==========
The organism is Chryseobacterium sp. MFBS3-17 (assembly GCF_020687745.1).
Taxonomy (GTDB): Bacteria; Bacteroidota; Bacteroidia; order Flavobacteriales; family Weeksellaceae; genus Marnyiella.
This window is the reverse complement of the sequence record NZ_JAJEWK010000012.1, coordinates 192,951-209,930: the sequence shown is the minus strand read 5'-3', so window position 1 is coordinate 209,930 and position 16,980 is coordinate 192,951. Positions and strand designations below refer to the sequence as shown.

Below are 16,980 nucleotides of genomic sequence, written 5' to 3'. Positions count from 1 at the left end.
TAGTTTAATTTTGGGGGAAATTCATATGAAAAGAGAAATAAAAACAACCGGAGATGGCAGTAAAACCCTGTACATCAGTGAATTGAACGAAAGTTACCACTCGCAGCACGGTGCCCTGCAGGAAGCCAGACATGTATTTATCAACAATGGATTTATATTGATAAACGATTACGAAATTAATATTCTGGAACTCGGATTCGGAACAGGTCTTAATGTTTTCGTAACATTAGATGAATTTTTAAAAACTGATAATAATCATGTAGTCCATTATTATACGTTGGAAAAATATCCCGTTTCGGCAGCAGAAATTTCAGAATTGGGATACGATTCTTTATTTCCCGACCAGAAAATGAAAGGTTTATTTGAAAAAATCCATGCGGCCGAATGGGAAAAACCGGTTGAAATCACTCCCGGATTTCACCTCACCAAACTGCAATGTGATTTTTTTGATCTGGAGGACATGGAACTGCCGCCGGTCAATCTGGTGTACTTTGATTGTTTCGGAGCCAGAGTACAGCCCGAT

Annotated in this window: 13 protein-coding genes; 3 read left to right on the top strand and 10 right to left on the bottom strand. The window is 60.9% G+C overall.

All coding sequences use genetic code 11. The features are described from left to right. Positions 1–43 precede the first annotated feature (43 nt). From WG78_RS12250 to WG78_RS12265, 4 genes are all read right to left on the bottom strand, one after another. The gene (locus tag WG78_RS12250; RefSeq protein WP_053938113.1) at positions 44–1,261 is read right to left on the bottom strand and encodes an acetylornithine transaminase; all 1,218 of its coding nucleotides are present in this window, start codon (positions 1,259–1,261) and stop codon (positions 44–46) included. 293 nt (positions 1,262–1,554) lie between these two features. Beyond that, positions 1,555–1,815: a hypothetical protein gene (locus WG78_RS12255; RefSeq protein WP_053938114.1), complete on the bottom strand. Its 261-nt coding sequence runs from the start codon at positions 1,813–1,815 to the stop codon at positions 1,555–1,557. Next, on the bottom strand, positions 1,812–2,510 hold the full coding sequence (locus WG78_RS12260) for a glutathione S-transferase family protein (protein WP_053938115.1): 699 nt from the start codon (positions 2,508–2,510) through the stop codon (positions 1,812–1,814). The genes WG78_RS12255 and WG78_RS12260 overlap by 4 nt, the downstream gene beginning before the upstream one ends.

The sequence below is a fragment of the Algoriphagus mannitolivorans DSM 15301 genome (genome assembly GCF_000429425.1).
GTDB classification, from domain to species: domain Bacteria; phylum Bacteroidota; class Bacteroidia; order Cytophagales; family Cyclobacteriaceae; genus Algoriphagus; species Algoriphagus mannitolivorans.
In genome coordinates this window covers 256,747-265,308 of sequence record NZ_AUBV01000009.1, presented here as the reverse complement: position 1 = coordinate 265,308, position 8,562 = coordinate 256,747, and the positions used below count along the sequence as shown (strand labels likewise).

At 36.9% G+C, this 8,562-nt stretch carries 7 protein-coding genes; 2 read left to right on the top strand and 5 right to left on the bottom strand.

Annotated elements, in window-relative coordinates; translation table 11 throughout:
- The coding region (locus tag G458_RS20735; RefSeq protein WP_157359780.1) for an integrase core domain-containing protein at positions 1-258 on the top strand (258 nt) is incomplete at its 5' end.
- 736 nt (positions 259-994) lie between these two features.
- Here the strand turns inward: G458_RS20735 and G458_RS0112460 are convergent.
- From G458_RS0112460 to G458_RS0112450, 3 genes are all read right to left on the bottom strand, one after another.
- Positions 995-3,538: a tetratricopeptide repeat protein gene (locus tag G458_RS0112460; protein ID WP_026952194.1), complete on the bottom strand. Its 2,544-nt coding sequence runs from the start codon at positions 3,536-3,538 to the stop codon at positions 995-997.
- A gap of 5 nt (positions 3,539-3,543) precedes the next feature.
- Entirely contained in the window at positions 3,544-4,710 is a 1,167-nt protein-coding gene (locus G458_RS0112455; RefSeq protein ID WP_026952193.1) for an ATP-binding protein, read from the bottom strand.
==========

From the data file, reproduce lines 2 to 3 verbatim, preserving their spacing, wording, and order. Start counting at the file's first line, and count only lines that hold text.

Taxonomy (GTDB): Bacteria; Bacteroidota; Bacteroidia; order Flavobacteriales; family Weeksellaceae; genus Marnyiella.
This window is the reverse complement of the sequence record NZ_JAJEWK010000012.1, coordinates 192,951-209,930: the sequence shown is the minus strand read 5'-3', so window position 1 is coordinate 209,930 and position 16,980 is coordinate 192,951. Positions and strand designations below refer to the sequence as shown.